1902, Kharkov, 12th
1908, Chernigov, 14th
1911, Novgorod, 15th
1899, Kiev, 11th
1881, Tiflis, 5th
The Kelasurskaia Tower was part of the great Abkhazian wall, fortifications ordered by Emperor Justinian in the 6th century to protect the Black Sea port of Sukhum (currently the capital of the breakaway republic of Abkhazia) from invaders from the Northern Caucasus. Construction continued on the wall til the 17th century, and much of it still remains.
Armavir was chosen as the capital of Armenia in 331 BC, when the Orontid Dynasty declared its independence from the Achaemenid Empire. Archeological inscriptions have been found in the Elamite language about Gilgamesh, in addition to Hesoid’s poetry and quotes from Euripides. Cleopatra also figures into this history; King Tigranes II sent an expedition to Palestine to attack, and brought many Jews back in captivity to settle in Armavir. Conquerors include the Seleucids, Parthians, Roman Empire, Sassanids and then Byzantine Empire before the Arabs claimed it in 645.
A fortress built by Urartan King Rusa I, 735-713 BCE, although it did not prove stout enough to protect Urartu from Assyria.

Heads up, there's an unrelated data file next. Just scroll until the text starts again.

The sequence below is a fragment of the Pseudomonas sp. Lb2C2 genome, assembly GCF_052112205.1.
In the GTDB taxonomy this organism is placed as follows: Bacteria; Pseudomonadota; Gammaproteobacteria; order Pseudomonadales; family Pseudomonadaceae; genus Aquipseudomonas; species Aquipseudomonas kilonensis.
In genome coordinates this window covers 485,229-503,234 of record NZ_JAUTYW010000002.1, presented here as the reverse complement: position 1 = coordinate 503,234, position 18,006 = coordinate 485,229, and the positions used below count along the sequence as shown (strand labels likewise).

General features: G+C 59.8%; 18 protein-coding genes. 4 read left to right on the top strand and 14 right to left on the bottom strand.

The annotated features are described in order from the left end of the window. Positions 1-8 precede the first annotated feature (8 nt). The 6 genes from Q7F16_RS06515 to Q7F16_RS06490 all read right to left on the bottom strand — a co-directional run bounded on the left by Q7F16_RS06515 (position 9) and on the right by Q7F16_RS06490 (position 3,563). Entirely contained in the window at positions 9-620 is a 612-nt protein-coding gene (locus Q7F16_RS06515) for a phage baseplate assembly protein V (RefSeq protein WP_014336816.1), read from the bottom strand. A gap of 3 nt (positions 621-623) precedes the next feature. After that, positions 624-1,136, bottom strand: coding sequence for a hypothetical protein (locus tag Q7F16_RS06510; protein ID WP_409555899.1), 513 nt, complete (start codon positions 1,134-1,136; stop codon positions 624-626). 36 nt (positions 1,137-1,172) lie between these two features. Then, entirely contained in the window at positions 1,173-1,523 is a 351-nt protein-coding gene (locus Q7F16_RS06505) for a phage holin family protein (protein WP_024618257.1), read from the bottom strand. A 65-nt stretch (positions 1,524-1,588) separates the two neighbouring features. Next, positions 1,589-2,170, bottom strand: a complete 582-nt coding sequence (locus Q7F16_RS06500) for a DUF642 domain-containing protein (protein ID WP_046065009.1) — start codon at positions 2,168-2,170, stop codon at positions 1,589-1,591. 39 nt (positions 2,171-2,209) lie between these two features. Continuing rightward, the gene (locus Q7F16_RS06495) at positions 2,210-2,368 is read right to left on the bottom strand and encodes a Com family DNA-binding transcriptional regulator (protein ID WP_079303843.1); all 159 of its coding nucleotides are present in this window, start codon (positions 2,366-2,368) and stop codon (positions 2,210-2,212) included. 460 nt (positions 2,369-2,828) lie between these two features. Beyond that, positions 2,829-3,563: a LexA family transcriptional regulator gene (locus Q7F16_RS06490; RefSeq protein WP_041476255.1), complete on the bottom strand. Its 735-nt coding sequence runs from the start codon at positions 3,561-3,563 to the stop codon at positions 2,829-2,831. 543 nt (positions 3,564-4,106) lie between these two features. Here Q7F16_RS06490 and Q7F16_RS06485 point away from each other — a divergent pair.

Born in Paris and educated by Jesuits, Amour-Auguste-Louis-Joseph Berthelot, baron of Baye, described himself as “half-French, half-Russian” because of his keen interest in the archeology of the Caucasus, especially the Stone Age. He had originally gone to Russia in the 1880s at the behest of the Ministry of Education to study ancient ceramics. Presenting at several congresses, his most important excavation was the paleographic Ilskaia site in Ekaterinodar, near the Kuban River. His collections, which include numerous photographs, now reside in the Muséum d’Histoire Naturelle, Musée Guimet, Musée du Louvre, Musée des Antiquités nationales de Saint-Germain-en-Laye, and the Musée de Sèvres. President of the Société des Antiquaires de France in 1906-1907, he was also member of the Légion d’honneur.